The Tampa Bay Buccaneers return all 22 starters from last year’s Super Bowl winner.
A good thing?
I think not.
Winning a Super Bowl takes a number of fortuitous physical and mental events falling into place. It is those physiological factors that will govern how well the physical will perform.
Above or below expectations.
One factor that a Super Bowl winner has to have is the realization that without a special effort it ain’t going to happen. A fear of failure. Not a pep talk from a coach, but a gut knowledge that without giving everything you have the result is not going to be in your favor.
The Buccaneers were the underdogs in both the NFC Championship Game and Super Bowl, victoires over the Green Bay Packers at Lambeau Field and the Kansas City Chiefs in their home stadium.
The Buccaneers were not only the first team in National Football League history to host a Super Bowl, they took advantage of it with a decisive 31-9 triumph in Super Bowl LV.
In 2021, Tampa Bay got better as the season progressed and peaked against opponents that did not play their best. Part of the reason the Packers and Chiefs were not on top of their game was because of the physical play the Buccaneers defense brought to the encounters. A defense so daunting, that Packers Head Coach Matt LaFleur went braindead and kicked a near meaningless field goal on fourth and goal when a touchdown and two-point conversion could have sent the NFC Championship Game into overtime.
A lot of things went right for Bruce Arians Bucs last year, and the cumulative result was a Super Bowl win.
Winning it once is tough, winning back-to-back a more difficult task.
What the Buccaneers don’t have right now is the feeling that they have to play better than they did last year, a key ingredient to a focussed year of preparation for the season to come. It was such a relief to see Brady drink too much and wildly throw the Super Bowl Trophy between celebrating boats in the teams’ victory parade on water.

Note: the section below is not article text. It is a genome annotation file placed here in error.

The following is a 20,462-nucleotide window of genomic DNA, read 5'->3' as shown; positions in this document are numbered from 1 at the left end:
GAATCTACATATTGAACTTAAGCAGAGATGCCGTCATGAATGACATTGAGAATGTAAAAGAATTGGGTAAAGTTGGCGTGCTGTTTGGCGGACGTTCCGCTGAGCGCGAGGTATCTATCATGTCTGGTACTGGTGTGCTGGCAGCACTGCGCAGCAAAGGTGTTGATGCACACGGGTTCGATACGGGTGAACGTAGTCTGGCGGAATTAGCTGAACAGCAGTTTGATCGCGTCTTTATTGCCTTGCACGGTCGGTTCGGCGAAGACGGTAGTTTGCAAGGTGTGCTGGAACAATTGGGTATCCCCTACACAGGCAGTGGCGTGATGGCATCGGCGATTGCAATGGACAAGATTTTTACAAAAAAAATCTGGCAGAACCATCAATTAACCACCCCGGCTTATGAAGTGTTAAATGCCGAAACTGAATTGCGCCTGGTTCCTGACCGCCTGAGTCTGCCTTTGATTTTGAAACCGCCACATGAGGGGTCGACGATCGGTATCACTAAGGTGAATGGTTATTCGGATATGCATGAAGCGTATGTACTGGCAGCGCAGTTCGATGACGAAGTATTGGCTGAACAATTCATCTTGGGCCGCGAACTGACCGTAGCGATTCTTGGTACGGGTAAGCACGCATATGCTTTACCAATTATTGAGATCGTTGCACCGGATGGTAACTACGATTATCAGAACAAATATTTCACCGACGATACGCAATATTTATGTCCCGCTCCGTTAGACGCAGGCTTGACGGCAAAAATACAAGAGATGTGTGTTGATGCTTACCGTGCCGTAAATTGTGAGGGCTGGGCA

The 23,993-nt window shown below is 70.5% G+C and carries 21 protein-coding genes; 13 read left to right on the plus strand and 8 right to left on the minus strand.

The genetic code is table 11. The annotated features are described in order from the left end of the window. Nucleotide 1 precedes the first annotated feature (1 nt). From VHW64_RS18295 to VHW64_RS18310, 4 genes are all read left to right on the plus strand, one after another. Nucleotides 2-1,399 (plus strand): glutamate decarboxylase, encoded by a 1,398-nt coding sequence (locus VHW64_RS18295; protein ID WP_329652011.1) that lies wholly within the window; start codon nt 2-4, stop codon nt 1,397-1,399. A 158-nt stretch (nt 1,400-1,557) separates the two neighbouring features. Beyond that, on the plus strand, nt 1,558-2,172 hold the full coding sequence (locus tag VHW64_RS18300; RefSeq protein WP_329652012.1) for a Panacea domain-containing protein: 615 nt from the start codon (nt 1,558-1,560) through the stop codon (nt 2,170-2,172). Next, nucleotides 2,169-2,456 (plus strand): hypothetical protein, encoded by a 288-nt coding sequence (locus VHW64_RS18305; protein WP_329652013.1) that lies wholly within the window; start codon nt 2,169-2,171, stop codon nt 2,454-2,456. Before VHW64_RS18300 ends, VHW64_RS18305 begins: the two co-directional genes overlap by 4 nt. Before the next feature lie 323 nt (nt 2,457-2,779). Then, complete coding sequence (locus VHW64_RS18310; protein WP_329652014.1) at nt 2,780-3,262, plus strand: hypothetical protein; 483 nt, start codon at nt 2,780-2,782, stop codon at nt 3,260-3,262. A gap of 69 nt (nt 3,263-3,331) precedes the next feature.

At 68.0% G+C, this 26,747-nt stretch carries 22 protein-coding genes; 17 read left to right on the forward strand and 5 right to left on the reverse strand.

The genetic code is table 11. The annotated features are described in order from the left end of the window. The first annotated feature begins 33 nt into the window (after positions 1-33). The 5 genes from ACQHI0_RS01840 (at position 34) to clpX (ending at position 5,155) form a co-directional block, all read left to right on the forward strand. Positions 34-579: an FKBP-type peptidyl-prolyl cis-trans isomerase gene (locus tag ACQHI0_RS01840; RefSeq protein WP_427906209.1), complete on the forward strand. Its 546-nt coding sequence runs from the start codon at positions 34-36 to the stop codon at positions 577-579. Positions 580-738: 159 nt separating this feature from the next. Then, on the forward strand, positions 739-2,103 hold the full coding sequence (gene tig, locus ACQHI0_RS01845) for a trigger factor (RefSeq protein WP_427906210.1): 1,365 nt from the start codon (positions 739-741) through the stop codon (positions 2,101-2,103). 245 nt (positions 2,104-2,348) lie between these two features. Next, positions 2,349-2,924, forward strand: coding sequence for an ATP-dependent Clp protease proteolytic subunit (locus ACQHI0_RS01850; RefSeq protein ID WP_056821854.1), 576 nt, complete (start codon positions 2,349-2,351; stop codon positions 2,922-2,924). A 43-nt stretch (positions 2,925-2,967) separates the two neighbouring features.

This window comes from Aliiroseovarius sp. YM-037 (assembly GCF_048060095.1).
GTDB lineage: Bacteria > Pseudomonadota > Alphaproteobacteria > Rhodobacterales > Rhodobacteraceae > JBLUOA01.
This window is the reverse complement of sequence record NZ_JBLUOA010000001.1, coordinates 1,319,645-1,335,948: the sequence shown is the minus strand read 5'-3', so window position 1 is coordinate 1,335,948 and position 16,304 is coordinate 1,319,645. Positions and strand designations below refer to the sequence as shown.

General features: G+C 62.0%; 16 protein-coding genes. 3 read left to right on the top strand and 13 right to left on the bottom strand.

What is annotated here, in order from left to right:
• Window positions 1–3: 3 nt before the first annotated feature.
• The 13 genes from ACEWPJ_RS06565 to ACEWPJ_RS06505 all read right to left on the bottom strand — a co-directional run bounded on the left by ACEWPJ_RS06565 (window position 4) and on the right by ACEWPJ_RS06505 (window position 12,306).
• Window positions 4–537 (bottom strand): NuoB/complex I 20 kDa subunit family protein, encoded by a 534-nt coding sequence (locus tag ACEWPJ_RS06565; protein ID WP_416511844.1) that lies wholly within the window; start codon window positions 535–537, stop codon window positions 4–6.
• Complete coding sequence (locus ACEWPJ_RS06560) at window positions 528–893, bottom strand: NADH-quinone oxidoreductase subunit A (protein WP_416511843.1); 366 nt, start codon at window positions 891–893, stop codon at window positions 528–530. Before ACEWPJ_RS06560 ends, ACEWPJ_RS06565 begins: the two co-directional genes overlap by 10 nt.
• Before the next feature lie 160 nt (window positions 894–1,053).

It can also be read that Brady is done proving things and he is ready to party.
In 2012, I was doing a radio show with broadcast partner Terry Cox, who at the time was Sports Book Manager at Reno’s, Peppermill. I referred to Brady’s age and Terry chipped in how he no longer seems to have the ability to throw the long ball.
One might in retrospect realize that we were driving nails into Tom Brady’s coffin way too soon.
But now, this season, with this team, off of last year’s triumph, is set up for a colossal collapse. They open at home against the Dallas Cowboys, a team coming off one of their worst campaigns in franchise history. Some reasons for the Cowboys collapse was that quarterback Dak Prescott was injured early in the 2020 season. Another major factor in last year’s stumble by Dallas can be pinned to the hight hopes the team came into the season under new head coach Mike McCarthy. He replaced Jason Garrett, who was a longtime favorite of Cowboys owner Jerry Jones but a coach that always seemed a brick short of taking the Cowboys all the way to a Super Bowl win.
McCarthy starts his second season with the Cowboys, and after last year’s debacle, his second might be his last if Jones’ boys don’t show dramatic improvement.
The Cowboys know they need to play their best to have a chance against the Super Bowl Champions, and the Buccaneers are good enough to take advantage of what has historically been a very good spot, the defending Super Bowl Champions hosting the opening game. Only twice has a defending champion lost this game at home straight-up, that would be the New York Giants in 2012 against the Dallas Cowboys and New England Patriots against the Kansas City Chiefs six years ago.
Super Bowl winners have also done well against the point spread in the 14 games they have hosted, generating a point spread mark of 8-3-2.
While the Bucs may or may not open with a win, they are projected according to my numbers, to fall fast and far over the ensuing 16 weeks.